To create the past perfect of a verb, English speakers add "had" to the past tense of a verb. The past tense of the verb "have" is "had." That means the past perfect tense of "have" is "had had."
Thinking about "had had" long and hard at 3 a.m. this morning, because that's the sort of thing what keeps English professors up at night, I came up with an example sentence that uses the past perfect of "have" twice in a row and once more for good measure. I then diagrammed that glorious sentence, added a few prepositional phrases to it, and diagrammed it again. Although this exercise might be the kind of thing to help most people fall asleep, it just excited me, and here I am writing about it four hours later.
Here's today's past perfect sentence diagramming challenge sentence:
He had had the special training, but the special training that he had had had had no effect on his ability to perform his job duties under pressure.
Step One: Separate the Clauses
Clause One (Independent): He had had the special training
Clause Two: (Independent): but the special training [that he had had] had had no effect on his ability to perform his job duties under pressure.
Clause Three: (Adjective Clause): that he had had
Step Two: Diagram the First Independent Clause
The subject of the first clause is "He," and the complete verb is "had had." "The" and "special" modify the direct object, "training."
Step Three: Diagram the Second Independent Clause
Connect the first and second clauses at their verbs using the coordinating conjunction, "but." The complete subject of the second clause is "the special training [that he had had]," the complete verb is "had had," and the object is "effect." "No," and the string of phrases, "on his ability to perform his job duties under pressure" are modifiers (with modifiers).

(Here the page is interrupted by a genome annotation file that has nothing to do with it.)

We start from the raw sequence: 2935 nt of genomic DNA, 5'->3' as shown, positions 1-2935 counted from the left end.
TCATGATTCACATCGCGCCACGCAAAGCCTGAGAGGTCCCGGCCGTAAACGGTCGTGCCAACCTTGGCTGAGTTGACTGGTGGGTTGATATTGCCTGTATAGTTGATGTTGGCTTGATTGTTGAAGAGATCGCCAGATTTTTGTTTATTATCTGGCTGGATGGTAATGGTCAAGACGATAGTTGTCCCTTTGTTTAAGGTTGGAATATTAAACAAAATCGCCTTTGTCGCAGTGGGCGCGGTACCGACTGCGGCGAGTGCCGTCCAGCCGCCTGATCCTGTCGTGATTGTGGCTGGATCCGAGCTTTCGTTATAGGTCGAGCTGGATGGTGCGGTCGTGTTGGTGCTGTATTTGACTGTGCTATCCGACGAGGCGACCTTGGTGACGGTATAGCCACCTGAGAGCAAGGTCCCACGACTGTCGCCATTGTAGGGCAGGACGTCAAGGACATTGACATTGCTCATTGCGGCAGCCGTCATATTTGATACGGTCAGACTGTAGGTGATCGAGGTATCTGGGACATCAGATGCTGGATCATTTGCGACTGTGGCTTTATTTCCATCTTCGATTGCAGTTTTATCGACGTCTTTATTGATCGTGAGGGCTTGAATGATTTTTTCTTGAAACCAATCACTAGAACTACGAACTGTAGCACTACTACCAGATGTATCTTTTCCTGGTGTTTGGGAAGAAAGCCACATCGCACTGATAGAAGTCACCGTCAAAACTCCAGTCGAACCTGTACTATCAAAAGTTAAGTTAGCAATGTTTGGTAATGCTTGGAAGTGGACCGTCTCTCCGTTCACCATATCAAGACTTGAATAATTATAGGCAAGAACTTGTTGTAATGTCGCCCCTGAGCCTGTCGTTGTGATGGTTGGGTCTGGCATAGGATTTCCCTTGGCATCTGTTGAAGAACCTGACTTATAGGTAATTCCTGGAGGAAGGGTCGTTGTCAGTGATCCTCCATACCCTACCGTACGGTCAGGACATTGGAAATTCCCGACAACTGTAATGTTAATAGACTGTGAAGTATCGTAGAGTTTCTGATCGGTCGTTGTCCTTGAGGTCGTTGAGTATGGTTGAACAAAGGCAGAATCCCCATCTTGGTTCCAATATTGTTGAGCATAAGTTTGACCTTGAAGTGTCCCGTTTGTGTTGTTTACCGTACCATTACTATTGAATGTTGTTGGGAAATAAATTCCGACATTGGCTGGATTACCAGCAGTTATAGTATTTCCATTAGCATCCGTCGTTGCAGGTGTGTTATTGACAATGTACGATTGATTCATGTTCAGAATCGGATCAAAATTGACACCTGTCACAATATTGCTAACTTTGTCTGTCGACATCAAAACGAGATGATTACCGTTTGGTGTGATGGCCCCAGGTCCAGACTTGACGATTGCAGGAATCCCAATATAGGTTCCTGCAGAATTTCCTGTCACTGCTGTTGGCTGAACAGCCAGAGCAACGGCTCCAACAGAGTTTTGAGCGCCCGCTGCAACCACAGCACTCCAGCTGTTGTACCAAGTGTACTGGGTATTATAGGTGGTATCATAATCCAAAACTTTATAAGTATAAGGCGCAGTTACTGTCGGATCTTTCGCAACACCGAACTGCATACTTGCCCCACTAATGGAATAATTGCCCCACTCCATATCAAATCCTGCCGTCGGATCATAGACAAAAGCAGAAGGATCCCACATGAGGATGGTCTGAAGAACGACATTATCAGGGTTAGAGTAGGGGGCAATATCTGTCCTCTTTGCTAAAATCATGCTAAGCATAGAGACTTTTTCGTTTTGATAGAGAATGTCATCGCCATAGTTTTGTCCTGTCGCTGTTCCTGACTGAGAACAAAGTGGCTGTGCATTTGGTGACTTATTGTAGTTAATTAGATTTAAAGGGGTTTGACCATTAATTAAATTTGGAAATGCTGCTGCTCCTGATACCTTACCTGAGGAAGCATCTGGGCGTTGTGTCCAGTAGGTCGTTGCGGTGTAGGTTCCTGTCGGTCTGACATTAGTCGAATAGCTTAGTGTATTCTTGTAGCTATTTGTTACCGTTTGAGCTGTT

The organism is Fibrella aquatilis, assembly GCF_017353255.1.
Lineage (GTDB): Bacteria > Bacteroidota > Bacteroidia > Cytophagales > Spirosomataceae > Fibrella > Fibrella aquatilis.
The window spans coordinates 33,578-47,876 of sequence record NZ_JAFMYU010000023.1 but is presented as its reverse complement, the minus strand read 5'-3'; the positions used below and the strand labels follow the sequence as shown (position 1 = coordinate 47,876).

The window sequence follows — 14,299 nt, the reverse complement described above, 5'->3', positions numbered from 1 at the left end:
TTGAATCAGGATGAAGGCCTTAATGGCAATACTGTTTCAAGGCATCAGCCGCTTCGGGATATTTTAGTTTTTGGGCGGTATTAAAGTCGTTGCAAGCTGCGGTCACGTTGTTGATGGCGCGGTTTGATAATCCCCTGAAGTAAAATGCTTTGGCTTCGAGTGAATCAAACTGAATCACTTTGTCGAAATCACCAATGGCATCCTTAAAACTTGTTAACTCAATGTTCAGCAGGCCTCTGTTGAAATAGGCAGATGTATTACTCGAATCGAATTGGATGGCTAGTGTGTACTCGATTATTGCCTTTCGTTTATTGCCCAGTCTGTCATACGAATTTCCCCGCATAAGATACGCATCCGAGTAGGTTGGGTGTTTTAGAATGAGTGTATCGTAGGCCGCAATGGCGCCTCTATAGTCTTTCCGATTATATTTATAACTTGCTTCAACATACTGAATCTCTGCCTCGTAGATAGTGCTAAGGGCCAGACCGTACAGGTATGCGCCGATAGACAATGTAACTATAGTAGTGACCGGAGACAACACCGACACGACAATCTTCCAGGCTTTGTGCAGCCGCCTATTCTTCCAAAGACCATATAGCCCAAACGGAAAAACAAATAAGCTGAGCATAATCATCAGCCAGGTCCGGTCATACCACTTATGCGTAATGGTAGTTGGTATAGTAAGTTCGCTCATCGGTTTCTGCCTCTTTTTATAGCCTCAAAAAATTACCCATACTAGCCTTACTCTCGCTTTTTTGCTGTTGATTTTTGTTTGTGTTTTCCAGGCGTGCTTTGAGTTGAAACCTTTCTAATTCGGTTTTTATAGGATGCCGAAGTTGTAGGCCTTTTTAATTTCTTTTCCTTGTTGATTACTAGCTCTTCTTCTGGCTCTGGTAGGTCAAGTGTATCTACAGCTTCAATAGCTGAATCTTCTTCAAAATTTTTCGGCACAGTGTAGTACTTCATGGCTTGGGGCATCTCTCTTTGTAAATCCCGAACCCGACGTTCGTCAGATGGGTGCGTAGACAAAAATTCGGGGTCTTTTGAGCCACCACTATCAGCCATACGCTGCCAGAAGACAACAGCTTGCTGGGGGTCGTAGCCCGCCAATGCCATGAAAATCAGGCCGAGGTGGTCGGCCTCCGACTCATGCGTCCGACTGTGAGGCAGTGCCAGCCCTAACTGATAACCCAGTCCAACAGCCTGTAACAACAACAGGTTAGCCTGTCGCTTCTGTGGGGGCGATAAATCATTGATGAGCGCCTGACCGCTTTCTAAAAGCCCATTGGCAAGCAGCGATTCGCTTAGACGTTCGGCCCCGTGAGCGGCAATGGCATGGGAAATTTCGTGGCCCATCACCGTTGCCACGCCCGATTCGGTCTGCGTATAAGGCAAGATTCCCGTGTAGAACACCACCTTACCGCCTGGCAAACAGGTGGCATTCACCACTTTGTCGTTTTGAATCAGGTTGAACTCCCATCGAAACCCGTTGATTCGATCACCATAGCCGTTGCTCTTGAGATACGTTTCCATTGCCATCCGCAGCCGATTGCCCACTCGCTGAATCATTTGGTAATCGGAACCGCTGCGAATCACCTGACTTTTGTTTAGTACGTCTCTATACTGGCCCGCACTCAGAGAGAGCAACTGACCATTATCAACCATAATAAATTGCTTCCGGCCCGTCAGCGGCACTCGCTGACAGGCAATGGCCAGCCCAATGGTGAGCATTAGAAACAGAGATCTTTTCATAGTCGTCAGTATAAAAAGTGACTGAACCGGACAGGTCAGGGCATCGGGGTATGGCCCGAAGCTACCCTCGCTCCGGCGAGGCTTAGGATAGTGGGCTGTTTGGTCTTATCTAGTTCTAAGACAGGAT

Step Four: Diagram the Adjective Clause
"That he had had" modifies "training" in the subject of the second clause. Therefore, as with all modifiers, it is diagrammed under the word it modifies. Because it is a clause connected to a clause, it is connected with a dashed line. Before it can be diagrammed, however, it must be rearranged. The subject should appear first. The rearranged clause, in standard subject-verb-object (SVO) order, reads "he had had that."
Do you have another challenging sentence that needs diagramming? Give it a try or present it in the comments below!
Want to read more about diagramming sentences? TryDiagramming Sentences: A Playful Way to Analyze Everyday Language
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Diagramming Pangloss: All Is for the Best in the Best of All Possible Worlds
Copyright Amy Lynn Hess. Please contact the author for permission to republish.